Liam Halligan: Is a December interest rates rise inevitable?

Liam Halligan
Liam Halligan

'As winter takes hold, and the nights draw in, the cost of living is soaring – and the signs are prices will continue to rise...'

Published

Inflation hit 4.2 percent in October, with prices rising at their fastest pace since October 2011, up from 3.1 per cent the month before.

UK inflation is forecast to hit its highest rate in a decade in October as supply chain disruptions, rising energy prices and a tight labour market push the cost of consumer goods sharply higher.

As winter takes hold, and the nights draw in, the cost of living is soaring – and the signs are prices will continue to rise. Inflation is likely to increase from 4.2 per cent in October to around 4.5 percent when figures for this month are released, before rising to 5 percent early next year.

So inflation is already more than double the Bank of England’s 2 per cent target and set to go up even more.

It is now as near to a certainty as you can have in economics that the Bank’s Monetary Policy Committee of economists – the MPC - will soon be raising interest rates from the ultra-low emergency level of 0.1 per cent.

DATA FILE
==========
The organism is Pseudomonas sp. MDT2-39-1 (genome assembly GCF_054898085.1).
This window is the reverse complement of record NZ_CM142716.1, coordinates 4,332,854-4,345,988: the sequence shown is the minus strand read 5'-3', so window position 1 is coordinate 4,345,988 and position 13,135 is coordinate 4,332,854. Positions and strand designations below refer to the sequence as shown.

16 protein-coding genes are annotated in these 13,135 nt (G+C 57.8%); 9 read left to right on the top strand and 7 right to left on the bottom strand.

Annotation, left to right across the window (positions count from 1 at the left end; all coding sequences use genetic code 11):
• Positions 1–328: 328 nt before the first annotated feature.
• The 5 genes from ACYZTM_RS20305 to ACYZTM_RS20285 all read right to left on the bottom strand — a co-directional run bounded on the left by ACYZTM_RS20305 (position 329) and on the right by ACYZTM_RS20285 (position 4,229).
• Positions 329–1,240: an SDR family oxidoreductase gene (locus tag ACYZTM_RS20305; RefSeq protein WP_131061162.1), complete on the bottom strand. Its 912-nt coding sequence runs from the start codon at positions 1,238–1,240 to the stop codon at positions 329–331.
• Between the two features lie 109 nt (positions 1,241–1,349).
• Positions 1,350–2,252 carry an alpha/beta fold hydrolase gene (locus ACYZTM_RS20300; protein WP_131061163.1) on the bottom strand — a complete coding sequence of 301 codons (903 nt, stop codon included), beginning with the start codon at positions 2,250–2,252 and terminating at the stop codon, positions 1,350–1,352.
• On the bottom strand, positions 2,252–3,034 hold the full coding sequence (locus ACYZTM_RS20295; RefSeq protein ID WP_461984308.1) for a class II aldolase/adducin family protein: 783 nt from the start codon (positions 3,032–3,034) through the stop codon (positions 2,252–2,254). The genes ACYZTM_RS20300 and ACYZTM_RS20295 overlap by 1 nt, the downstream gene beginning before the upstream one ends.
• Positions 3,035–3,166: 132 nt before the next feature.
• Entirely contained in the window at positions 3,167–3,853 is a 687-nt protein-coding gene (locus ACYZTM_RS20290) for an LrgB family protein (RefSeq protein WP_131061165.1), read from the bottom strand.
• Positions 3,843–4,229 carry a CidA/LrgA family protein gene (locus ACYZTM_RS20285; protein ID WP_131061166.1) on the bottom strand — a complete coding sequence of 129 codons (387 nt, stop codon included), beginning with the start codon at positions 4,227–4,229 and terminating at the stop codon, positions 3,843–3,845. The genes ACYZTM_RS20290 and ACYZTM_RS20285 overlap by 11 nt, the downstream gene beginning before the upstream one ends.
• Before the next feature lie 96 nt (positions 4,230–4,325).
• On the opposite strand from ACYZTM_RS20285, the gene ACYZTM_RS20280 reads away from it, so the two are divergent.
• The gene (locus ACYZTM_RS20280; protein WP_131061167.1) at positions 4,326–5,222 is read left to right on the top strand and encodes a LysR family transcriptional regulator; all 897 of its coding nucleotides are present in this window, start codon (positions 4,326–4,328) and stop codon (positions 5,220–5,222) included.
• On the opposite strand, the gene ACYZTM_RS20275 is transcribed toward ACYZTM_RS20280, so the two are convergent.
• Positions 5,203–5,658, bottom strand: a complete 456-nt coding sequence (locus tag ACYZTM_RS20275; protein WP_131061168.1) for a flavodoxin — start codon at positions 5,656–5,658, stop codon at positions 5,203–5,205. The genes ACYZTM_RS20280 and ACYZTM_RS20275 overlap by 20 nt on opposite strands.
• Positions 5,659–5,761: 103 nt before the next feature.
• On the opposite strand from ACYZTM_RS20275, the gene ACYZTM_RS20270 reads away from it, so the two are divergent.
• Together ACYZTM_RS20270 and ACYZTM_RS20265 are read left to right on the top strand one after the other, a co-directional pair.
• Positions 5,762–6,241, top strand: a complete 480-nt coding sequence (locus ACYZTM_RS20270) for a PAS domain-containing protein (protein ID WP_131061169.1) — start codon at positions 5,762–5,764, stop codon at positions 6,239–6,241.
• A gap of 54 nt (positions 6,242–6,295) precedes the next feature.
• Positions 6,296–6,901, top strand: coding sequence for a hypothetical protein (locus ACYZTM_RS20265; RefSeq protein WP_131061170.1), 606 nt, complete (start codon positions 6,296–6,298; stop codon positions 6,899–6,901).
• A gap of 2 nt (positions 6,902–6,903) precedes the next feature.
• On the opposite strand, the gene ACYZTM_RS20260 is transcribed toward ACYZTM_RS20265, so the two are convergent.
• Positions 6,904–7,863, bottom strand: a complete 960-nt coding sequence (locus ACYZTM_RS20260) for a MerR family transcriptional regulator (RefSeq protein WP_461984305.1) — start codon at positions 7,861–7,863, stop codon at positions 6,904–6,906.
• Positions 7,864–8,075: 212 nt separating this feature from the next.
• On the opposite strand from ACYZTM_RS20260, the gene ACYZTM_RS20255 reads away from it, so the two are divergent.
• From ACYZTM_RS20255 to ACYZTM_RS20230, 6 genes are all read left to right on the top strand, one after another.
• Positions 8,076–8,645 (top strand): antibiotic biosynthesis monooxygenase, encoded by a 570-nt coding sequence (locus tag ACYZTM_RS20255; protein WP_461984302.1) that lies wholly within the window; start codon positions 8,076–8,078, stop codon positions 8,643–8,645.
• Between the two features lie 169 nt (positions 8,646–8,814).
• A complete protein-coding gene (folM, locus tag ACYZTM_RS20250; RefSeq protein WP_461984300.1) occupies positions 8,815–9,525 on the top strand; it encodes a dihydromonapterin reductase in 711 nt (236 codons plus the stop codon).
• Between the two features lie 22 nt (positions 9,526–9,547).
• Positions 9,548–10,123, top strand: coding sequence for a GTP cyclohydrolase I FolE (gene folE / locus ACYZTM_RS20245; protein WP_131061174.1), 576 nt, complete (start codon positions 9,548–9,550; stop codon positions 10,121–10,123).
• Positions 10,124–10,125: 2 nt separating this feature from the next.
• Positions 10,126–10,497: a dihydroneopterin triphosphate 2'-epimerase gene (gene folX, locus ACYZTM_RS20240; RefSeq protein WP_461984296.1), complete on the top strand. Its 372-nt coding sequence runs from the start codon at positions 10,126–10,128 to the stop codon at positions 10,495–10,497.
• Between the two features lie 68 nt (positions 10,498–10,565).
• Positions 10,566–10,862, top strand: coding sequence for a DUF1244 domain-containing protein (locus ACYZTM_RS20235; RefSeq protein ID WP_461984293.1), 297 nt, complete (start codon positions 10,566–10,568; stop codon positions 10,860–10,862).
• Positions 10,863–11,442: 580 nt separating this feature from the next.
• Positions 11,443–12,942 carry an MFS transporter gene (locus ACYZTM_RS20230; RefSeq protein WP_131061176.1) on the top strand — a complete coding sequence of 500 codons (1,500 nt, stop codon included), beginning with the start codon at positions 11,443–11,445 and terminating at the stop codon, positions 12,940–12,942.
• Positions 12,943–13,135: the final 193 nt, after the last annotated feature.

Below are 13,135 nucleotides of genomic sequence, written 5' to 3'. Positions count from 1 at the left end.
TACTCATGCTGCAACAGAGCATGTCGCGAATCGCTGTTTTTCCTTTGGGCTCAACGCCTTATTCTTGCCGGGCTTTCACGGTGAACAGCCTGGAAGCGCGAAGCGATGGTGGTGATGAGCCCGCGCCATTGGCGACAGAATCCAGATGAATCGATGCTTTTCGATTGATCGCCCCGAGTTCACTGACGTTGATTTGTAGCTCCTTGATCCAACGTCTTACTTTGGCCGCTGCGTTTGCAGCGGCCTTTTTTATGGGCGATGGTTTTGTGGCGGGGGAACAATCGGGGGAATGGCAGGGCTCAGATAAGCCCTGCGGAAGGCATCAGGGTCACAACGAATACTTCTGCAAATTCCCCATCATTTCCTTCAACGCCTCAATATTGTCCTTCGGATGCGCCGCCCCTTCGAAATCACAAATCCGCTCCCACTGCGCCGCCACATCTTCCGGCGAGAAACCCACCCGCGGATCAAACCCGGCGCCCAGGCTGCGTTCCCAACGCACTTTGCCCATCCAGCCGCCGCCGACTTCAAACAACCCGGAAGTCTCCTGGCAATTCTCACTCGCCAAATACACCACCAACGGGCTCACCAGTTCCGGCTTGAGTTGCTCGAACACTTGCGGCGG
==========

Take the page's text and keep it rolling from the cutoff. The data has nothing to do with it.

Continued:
Many thought that would happen earlier this month, but the MPC voted 7-2 to keep rates on hold. That happened despite weeks of speculation – arguably encouraged by Bank of England Governor Andrew Bailey and other MPC members – that interest rates were about to rise.

Markets don’t like surprises. When no rate rise happened, the pound slumped as traders sold the pound. Unless the Bank regains its credibility, financial markets will likely become more volatile, causing economic shock waves at a time when our economy is struggling really to get into gear.

Inflation is by no means just a UK issues – eurozone inflation just hit 4.1 percent, a 13-year high and US inflation is even more elevated, at 6.2 per cent.

But having previously dismissed UK inflation as “transitory”, then spreading confusion, the Bank of England does have a particularly credibility issue that needs quickly to be addressed.

So as price pressures spiral and the MPC struggles to regain its poise, is a December interest rate rise now inevitable?